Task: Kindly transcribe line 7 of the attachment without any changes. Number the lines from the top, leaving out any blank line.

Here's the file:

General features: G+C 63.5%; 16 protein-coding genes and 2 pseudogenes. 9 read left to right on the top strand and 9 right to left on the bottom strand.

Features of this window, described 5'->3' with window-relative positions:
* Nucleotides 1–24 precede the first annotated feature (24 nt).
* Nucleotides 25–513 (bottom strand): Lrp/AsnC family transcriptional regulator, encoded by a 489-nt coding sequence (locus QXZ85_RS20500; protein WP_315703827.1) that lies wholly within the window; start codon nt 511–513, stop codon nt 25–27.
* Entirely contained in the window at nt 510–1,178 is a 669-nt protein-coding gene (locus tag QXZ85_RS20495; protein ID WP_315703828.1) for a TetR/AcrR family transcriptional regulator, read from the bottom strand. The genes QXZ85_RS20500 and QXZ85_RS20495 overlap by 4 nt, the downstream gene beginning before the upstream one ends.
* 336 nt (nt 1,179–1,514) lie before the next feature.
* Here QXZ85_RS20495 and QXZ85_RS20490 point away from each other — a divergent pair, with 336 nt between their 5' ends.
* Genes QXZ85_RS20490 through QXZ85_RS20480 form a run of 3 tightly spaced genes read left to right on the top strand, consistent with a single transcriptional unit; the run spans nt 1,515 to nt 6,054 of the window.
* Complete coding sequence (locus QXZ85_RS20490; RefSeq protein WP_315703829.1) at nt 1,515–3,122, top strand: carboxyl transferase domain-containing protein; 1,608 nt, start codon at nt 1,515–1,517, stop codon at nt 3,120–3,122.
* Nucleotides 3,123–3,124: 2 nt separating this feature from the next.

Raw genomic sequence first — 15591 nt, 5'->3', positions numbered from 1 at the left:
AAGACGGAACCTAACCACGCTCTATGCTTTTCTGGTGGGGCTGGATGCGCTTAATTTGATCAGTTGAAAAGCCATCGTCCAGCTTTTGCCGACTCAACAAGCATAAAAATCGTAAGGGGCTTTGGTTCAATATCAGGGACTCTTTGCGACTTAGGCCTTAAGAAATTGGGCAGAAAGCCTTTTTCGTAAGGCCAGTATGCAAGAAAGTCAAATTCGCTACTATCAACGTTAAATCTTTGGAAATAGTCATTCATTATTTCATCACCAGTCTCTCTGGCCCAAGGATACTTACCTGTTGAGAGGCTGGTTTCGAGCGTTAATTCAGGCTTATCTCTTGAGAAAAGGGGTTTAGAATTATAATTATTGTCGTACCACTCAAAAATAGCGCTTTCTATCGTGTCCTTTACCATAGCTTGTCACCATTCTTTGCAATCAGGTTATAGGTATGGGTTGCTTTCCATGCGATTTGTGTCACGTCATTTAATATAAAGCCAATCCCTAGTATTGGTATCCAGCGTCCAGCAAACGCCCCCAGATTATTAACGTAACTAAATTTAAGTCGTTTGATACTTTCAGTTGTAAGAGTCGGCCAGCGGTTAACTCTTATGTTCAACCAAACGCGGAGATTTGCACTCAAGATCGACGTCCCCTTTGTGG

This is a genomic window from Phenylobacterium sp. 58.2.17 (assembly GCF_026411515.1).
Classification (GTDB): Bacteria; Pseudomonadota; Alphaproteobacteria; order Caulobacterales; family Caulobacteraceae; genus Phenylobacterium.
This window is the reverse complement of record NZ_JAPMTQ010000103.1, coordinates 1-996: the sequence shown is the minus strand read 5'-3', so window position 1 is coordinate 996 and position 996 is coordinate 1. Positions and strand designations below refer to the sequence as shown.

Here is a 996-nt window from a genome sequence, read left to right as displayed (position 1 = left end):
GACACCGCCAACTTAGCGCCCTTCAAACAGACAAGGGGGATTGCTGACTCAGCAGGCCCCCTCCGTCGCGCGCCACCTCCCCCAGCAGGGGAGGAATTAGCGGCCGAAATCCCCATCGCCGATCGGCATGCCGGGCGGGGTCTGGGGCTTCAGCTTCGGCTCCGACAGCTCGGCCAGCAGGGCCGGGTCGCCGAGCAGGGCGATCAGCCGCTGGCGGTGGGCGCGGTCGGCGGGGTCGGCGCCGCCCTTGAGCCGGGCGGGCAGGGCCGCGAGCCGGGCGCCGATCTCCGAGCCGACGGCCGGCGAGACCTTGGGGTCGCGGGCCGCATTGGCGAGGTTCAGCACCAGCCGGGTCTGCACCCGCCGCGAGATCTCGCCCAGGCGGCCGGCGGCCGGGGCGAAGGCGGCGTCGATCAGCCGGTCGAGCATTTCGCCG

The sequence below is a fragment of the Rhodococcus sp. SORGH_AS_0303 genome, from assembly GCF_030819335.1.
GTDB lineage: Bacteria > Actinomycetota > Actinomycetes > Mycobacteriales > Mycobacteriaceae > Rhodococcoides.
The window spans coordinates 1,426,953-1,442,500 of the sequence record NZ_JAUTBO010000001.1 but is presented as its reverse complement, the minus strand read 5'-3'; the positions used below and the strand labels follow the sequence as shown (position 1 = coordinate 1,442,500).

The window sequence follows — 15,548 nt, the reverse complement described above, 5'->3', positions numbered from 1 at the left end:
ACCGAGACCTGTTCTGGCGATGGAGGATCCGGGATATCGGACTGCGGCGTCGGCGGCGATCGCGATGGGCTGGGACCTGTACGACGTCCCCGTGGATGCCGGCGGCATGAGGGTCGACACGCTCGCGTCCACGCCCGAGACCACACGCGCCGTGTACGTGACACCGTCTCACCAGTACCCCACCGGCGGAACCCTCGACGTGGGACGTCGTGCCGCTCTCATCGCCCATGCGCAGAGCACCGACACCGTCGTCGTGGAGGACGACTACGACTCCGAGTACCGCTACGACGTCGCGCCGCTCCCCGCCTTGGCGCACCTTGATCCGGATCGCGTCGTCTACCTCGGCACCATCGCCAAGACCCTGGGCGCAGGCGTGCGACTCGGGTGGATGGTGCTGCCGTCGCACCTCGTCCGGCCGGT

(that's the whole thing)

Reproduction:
* Here QXZ85_RS20495 and QXZ85_RS20490 point away from each other — a divergent pair, with 336 nt between their 5' ends.